The basics of alternative investments - Part 4: How to incorporate alternatives into your portfolio


Aug 6, 2018 | Walter Davis

I hope you are enjoying your summer and my summer blog series covering the basics about alternative investments (with an emphasis on those alternatives available as mutual funds). In this, the fourth installment in the series, I will focus on how investors can incorporate alternatives into their portfolios. 

How to Incorporate Alternatives Into Your Portfolio

I recommend that investors follow the below multi-step process when incorporating alternatives into their portfolio:

• Define your investment objectives - As I wrote in the first post in this series, similar to stocks and bonds, alternatives investments are simply tools investors use in an effort to achieve their investment goals. To this end, it is important for investors to define their investments objectives so they can evaluate whether or not different types of alternatives have the potential to help them achieve those objectives.

• Identify those alternatives that are consistent with your objectives - Given the myriad alternatives available, one of the major challenges for investors is figuring out which alternatives to use given their investment objectives. To help investors navigate this challenge, Invesco has created the below investment framework that organizes the liquid-alternatives universe around common objectives.

The table1 below summarizes the historical performance characteristics of the various categories comprising the above framework.

• Research-specific funds – Once investors have decided which strategies they want to incorporate, they need to select the specific funds in which they will invest. Importantly, an investor should only invest in a fund after they understand the unique characteristics of the strategy and manager, such as expected return and risk, what constitutes a favorable/unfavorable environment, expected performance during different periods of the market cycle, and key drivers of return. To assist their research, investors can find a wealth of information on the internet via the websites of the various fund providers and fund-research sites such as Morningstar. 

As part of the research process, an investor should consider if he or she prefers a single-manager fund or a multi-manager fund. The advantage of single-manager funds is that the investor can be targeted in his/her approach as single-manager funds usually have very well-defined investment approaches. The disadvantage of single-manager funds is that the investor is taking on manager risk (i.e. the risk of selecting an underperforming manager). To help mitigate manager risk, the investor can invest across multiple managers or in a multi-manager fund, thus limiting his/her exposure to any specific manager.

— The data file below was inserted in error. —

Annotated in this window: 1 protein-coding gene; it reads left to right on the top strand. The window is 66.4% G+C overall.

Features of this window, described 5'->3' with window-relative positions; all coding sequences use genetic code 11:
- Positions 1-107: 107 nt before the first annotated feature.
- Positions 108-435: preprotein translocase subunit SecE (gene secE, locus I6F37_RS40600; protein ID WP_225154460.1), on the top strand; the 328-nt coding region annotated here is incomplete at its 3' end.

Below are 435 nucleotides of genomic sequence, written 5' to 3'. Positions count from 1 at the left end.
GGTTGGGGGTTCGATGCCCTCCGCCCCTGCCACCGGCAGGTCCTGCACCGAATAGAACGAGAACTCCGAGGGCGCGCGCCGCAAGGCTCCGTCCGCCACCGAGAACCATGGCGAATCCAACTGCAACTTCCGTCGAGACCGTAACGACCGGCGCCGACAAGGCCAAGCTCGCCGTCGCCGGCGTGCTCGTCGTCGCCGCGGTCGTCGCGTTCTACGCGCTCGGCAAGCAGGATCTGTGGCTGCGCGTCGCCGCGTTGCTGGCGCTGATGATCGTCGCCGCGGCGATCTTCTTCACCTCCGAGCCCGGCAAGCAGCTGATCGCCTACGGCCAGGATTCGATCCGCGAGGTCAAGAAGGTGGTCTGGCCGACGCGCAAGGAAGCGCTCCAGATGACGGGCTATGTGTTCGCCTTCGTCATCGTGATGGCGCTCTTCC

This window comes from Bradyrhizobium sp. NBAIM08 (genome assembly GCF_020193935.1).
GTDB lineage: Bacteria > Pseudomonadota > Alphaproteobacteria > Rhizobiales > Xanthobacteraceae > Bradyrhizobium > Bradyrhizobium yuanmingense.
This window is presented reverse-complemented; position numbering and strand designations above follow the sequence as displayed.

The advantage of multi-manager funds is that they allocate across multiple managers (and often across multiple strategies), and as such funds provide a “one-stop shop” solution to the issue of mitigating manager risk. The disadvantage of multi-manager funds is that the allocation across managers and strategies typically fluctuates over time, thus limiting an investor’s ability to be targeted in his/her exposure to a particular strategy.

• Decide how much to invest in alternatives – There is no one correct answer as to how much to invest in alternatives. In my experience, investors typically allocate between 5% and 30% of their portfolio to alternatives. Many of the investment firms I work with recommend an allocation of between 10% and 20% to alternatives. The percentage an investor allocates to alternatives is typically driven by his/her risk tolerance and comfort in using alternatives. I believe that if an investor decides to allocate to alternatives, he/she should allocate a sufficient amount so that it can have an impact on the portfolio. If the allocation is too small, the impact on the portfolio will be negligible, thus defeating the purpose of adding alternatives.

• How to fund the investment in alternatives - I am a big believer that asset allocation is as much an art as a science. Furthermore, each investor has his/her own unique investment objectives that will drive his/her asset allocation decisions. As a result, there is no one-size-fits-all answer to the question of how to fund an allocation to alternatives. 

That said, I suggest that investors allocate based on the return and risk characteristics of the alternative. If the alternative has predominantly equity-like return and risk characteristics, they should fund the investment as they would an equity investment. Similarly, if the alternative has predominantly fixed-income like characteristics, they should fund the investment as they would a fixed-income investment.

1Source: StyleADVISOR.September 2001 – March 2018 Past performance is not a guarantee of future results. Investments cannot be made directly into an index. Maximum decline refers to the largest percentage drop in performance. Equities are represented by the S&P 500 Index. Fixed Income is represented by the Barclays U.S. Aggregate Bond Index. Inflation-hedging is represented by 75% FTSE NAREIT US Real Estate Index Series, All Equity REITs and 25% Bloomberg Commodity Index. The 75%/25% split reflects Invesco’s belief that investors tend to invest in strategies with which they are more familiar. Principal preservation is represented by the BarclayHedge Equity Market Neutral Index. Portfolio diversification is represented by 60% BarclayHedge Global Macro Index and 40% BarclayHedge Multi-Strategy Index. Multistrategy is underweighted in this example due to its potential overlap with global macro. Equity diversification is represented by the BarclayHedge Long/Short Index. Fixed income diversification is represented equal allocations to BarclayHedge Fixed Income Arbitrage Index and S&P/LSTA US Leveraged Loan Index.

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